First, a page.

The desired status for PLM vendors is to push ERP down towards procurement only and manage manufacturing BOM as part of PLM database. Here is another passage from Engineering.com article quoting Peter Billelo of CIMdata explaining why it can be reasonable from PLM vendors’ standpoint:
”ERP solutions generally do not actually optimize or have development tools for defining what the manufacturing BOM is. They just focus on executing a defined Bill of Material. So if I look at what Siemens is doing they are based on developing what that mBOM should be and optimizing that BOM. Quite frankly I don’t see any of the ERP vendors spending much time, if any time, at all at actually doing that. That said it makes sense for Chuck to claim the ownership since they have the tools to make changes, analyze and optimize the BOM.”
Engineering.com article made me think again about complexity of data management and integration in product development. It is certainly complex thing to manage multiple aspects of product data – design, engineering and manufacturing. To ensure data accuracy, both PLM and ERP systems must be well synchronized, which requires multiple very complex data transformation. The “sync” is king of the road on the PLM-ERP highway connecting engineering and manufacturing organizations.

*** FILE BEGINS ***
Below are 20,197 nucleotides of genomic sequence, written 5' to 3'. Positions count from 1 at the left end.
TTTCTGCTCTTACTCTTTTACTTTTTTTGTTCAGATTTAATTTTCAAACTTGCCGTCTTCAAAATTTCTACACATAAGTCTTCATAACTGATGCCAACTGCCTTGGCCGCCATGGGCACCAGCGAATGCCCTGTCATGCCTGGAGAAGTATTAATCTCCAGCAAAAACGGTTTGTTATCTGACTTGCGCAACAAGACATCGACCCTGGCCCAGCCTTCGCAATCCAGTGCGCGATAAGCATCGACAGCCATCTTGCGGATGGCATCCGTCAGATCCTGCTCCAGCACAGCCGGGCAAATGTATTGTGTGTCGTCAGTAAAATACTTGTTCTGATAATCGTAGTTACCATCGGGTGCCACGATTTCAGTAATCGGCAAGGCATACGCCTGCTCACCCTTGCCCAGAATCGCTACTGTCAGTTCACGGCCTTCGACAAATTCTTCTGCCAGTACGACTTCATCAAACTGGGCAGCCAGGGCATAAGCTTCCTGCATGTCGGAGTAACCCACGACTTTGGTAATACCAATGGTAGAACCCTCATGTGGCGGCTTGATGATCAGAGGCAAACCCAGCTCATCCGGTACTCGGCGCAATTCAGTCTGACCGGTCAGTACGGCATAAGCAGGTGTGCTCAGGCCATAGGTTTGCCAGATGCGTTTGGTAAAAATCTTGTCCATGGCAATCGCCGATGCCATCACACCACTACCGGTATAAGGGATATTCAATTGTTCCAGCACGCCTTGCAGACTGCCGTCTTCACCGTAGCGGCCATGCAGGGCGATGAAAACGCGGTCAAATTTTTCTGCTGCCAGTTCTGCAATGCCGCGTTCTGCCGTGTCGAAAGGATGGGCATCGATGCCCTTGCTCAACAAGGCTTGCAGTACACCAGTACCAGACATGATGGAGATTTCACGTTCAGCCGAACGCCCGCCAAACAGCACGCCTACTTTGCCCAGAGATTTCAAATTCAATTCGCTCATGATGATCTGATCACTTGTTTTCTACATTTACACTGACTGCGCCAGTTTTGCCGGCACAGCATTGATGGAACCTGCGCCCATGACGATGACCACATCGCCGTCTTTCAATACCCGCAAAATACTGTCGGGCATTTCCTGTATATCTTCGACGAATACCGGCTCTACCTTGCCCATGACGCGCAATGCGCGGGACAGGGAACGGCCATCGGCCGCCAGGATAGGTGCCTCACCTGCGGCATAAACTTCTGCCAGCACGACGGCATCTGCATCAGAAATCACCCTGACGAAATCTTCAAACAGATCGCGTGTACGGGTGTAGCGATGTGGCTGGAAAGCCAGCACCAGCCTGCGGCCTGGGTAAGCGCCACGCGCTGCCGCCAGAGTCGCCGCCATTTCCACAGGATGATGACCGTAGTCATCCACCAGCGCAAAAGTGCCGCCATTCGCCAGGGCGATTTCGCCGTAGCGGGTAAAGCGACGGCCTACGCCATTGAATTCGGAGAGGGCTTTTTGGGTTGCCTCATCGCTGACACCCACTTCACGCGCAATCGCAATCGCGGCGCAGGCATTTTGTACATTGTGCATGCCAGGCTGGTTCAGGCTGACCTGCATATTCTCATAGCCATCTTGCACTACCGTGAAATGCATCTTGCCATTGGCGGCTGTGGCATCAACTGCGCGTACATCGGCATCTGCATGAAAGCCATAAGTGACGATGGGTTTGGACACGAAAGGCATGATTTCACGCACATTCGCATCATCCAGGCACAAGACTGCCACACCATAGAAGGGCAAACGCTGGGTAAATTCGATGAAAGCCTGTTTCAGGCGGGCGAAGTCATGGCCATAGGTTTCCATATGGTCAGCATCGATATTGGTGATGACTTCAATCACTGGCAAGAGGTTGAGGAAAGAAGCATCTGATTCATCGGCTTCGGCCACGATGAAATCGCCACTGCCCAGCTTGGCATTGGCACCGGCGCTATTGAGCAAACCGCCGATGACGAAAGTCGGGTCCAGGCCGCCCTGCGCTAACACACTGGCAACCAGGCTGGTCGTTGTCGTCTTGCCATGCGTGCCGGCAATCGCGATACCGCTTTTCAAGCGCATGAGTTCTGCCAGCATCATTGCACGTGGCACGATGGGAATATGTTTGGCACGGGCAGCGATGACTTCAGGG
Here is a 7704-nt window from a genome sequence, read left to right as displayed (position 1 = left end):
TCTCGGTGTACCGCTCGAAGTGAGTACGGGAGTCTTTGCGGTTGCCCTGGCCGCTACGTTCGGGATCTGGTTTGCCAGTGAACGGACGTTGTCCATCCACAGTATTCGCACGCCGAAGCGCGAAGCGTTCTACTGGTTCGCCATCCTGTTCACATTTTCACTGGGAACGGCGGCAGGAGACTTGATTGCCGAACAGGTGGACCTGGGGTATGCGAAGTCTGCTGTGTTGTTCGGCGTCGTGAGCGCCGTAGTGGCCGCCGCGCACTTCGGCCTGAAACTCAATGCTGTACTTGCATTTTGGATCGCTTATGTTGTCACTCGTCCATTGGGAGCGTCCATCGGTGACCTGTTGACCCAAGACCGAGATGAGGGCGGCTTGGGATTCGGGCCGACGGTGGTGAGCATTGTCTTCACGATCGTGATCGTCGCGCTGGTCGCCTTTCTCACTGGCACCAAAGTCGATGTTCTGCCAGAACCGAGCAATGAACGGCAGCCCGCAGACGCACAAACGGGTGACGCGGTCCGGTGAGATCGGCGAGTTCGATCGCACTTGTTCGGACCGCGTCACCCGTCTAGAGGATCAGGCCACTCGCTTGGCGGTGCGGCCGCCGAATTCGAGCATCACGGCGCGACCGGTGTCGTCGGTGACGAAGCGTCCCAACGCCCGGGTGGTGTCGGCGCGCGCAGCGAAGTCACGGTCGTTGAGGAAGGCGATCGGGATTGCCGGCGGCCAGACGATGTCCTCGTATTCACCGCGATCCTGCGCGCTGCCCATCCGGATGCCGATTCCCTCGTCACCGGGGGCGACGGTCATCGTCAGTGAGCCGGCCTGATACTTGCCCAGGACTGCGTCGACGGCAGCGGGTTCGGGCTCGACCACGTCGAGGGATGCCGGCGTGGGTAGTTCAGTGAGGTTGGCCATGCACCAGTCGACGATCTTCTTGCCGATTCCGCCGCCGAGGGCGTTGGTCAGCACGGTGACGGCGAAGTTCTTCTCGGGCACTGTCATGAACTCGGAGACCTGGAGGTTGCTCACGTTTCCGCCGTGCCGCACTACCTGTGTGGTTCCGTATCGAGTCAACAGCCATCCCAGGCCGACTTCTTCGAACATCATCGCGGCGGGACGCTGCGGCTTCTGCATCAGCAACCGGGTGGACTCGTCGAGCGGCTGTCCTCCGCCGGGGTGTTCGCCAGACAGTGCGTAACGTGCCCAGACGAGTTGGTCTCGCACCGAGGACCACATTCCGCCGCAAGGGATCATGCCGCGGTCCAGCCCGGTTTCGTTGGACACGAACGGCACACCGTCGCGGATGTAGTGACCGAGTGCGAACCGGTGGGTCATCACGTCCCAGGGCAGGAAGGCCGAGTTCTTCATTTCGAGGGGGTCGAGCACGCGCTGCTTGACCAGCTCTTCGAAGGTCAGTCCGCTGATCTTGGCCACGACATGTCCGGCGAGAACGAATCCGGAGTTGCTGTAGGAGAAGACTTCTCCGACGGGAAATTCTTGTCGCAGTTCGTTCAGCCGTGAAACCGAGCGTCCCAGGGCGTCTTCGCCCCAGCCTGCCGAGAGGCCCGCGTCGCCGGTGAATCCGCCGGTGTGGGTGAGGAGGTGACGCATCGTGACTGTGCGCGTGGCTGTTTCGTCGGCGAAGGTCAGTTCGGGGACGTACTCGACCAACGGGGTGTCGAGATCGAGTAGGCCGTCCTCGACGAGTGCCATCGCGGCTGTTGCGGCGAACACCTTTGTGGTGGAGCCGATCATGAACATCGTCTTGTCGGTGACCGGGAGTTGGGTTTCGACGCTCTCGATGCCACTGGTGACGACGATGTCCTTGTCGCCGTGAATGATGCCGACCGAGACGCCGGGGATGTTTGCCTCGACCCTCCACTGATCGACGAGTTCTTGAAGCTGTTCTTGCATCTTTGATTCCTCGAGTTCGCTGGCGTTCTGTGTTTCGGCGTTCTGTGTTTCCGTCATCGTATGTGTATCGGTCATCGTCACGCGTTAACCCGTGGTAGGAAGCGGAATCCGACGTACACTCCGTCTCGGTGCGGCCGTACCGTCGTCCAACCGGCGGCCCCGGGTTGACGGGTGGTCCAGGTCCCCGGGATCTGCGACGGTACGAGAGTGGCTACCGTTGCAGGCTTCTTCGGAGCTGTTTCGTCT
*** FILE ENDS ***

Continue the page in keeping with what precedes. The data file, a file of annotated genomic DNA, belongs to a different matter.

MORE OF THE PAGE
Current enterprise data management paradigm is based on the RDBMS architecture that fundamentally provides a storage for all aspects of product data. TeamCenter is probably one of the best systems to support the complexity of product data representation. By moving manufacturing planning BOM to TeamCenter (or other PLM system), PLM vendors can decrease complexity of data synchronization between two complex views – engineering and manufacturing planning. ERP system role in this situation will be limited to procurement function and management of master production schedule.
However, Siemens PLM is not alone in their desire to take control of complete product structure management and all aspects of BOM. My earlier article – PLM and Zero BOM errors speaks about how Dassault Systems ENOVIA strategy to simplify the complexity of BOM synchronizations between design and engineering environment. This is a bit different aspect, but still represents the desire of PLM companies to solve BOM synchronization problem.
What is my conclusion? The problem of data synchronization between different BOM representations is a real one. The level of complexity is huge. PLM companies are trying to leverage their sophisticated data platform to control the overall product data complexity. The fight is two fold – technical and political. The heart of every CIO is usually with ERP system. PLM companies need to think how to deliver technologies to solve the level of integration complexity. In my view, this is a key to win MBOM battle. Just my thoughts…